This week, we have Something Different once again – a collection of on technology and management. I’ll be back with more of my own thoughts next week. (Read the first Points to Ponder series.)
Jack Welch on Passion in his autobiography, “Jack: Straight from the Gut”:
Whenever I went to Crotonville and asked a class what qualities define an “A player”, it always made me happiest to see the first hand go up and say, “Passion.” For me, intensity covers a lot of sins. If there’s one characteristic all winners share, it’s that they care more than anyone else. No detail is too small to sweat or too large to dream. Over the years, I’ve looked for this characteristic in the leader’s we selected. It doesn’t mean loud or flamboyant. It’s something that comes from deep within. Great organizations can ignite passion.
Dan Bricklin in his article “Natural-Born Entrepreneur” in Harvard Business Review (September 2001):
Even with good training and strong motivation, being a successful entrepreneur is tricky. You have to live with having control and not having control at the same time. It’s like this: In big business, when you need to cross a river, you simply design a bridge, build it, and march right across. But in a small venture, you must climb the rocks. You don’t know where each step will take you, but you do know the general direction you are moving in. If you make a mistake, you get wet. If your calculations are wrong, you have to inch your way back to safety and find a different route. And, as you jump from tock to slippery rock, you have to like the feeling.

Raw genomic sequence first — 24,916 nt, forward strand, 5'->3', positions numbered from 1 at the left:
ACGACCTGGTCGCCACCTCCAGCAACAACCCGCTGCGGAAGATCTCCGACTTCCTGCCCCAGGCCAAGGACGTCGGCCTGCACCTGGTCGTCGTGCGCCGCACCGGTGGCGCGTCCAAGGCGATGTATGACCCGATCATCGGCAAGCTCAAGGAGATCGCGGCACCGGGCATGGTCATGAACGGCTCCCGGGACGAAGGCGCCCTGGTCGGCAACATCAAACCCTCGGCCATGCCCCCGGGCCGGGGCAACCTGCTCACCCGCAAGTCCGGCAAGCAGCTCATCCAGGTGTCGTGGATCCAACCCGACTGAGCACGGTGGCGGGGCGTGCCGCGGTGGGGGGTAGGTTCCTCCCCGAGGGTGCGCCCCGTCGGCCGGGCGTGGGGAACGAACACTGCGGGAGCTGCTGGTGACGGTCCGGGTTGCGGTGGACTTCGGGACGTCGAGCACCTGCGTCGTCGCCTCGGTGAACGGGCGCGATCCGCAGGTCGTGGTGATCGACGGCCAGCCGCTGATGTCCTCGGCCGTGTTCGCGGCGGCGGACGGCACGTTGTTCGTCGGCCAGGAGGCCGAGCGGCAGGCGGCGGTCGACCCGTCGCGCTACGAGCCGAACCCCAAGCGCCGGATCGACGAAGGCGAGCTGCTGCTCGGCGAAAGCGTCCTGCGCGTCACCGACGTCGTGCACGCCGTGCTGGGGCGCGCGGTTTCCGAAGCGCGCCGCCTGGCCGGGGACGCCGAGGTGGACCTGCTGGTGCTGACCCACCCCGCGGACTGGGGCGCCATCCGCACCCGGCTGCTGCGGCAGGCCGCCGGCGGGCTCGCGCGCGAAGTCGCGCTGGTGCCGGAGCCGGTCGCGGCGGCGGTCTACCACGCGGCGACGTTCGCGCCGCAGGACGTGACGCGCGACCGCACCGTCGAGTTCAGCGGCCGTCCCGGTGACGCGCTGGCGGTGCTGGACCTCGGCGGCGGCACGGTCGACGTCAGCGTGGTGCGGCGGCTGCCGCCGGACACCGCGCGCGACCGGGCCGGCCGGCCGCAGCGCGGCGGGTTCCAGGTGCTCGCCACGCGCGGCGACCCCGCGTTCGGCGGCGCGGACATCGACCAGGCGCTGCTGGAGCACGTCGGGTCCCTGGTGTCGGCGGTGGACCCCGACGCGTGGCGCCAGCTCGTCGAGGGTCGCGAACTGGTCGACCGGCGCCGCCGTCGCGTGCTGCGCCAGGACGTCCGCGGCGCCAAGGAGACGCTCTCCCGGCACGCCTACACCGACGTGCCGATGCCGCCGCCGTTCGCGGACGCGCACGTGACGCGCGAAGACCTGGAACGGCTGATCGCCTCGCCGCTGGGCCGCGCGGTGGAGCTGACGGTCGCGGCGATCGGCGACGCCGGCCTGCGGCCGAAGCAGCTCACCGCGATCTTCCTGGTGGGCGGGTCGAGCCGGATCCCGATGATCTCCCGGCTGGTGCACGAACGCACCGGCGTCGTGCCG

Uday Kotak, Vice-Chairman, Kotak Mahindra Finance Ltd:
Follow your ambitions, even if they appear to be unreasonable. Because, only an unreasonable person has the chance to excel and succeed, as reasonable person always believes in adapting to the world. Reasonable persons generally adapt to the world, instead of trying to conquer the world. But unreasonable persons force the world to adapt to their needs and end up conquering the world. Thus, success goes only to the unreasonable, ambitious, and not to the reasonable, realistic.
From a presentation by General Colin Powell on Leadership:
Don’t be buffaloed by experts and elites. Experts often possess more data than judgment. Elites can become so inbred that they produce hemophiliacs who bleed to death as soon as they are nicked by the real world. Small companies and start-ups don’t have the time for analytically detached experts. They don’t have the money to subsidize lofty elites, either. The president answers the phone and drives the truck when necessary; everyone on the payroll visibly produces and contributes to bottom-line results or they’re history. But as companies get bigger, they often forget who “brought them to the dance”: things like all-hands involvement, egalitarianism, informality, market intimacy, daring, risk, speed, agility. Policies that emanate from ivory towers often have an adverse impact on the people out in the field who are fighting the wars or bringing in the revenues. Real leaders are vigilant, and combative, in the face of these trends.